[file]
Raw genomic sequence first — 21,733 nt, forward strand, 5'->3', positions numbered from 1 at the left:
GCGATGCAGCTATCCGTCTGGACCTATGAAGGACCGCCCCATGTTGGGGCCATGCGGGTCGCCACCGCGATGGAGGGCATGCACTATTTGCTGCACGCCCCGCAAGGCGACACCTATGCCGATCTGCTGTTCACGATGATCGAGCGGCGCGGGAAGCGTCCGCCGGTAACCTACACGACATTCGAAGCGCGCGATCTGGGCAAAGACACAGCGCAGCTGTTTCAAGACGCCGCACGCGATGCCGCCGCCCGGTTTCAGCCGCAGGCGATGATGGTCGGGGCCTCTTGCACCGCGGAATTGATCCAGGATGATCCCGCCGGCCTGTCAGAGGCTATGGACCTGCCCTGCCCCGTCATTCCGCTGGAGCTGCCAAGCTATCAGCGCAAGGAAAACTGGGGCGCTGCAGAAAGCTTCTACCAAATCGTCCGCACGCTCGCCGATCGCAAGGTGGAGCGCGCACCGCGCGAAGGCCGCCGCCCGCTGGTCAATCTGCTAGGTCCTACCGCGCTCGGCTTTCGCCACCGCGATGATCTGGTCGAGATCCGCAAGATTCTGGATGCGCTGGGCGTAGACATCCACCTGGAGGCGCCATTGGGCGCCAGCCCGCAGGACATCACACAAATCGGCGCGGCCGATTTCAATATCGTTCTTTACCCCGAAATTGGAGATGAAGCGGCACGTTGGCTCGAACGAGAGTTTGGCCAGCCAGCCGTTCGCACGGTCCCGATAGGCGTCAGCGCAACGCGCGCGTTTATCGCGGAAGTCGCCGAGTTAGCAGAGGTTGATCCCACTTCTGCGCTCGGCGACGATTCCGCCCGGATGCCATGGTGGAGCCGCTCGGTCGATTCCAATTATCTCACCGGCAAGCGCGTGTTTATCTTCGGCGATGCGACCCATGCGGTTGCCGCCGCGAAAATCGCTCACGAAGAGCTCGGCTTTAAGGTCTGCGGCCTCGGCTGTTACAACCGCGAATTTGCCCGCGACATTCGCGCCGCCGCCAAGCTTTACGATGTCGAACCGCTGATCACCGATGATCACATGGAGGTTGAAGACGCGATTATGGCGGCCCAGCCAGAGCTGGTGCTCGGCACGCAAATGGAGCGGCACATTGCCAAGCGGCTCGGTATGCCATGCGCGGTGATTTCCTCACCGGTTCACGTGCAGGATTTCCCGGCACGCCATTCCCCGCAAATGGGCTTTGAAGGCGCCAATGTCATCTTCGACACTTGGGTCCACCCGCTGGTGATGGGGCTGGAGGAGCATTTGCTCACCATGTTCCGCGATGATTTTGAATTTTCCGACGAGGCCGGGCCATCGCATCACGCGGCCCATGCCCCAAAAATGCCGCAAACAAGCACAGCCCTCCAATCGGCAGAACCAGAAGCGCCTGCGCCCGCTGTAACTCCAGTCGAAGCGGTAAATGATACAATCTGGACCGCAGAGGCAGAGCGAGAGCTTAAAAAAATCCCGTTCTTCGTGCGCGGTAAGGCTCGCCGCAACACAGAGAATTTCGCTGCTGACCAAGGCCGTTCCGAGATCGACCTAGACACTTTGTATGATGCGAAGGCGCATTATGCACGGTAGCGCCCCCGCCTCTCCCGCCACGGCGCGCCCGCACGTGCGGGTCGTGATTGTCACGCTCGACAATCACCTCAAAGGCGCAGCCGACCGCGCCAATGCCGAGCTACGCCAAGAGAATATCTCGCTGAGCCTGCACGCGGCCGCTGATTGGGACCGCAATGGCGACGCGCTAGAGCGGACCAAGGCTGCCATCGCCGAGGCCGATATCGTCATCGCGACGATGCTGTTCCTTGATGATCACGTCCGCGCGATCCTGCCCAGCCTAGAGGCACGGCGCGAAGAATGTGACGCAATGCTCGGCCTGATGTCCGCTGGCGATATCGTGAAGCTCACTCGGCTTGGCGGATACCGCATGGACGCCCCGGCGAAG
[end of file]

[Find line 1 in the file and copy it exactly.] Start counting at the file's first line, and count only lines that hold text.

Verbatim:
Raw genomic sequence first — 21,733 nt, forward strand, 5'->3', positions numbered from 1 at the left: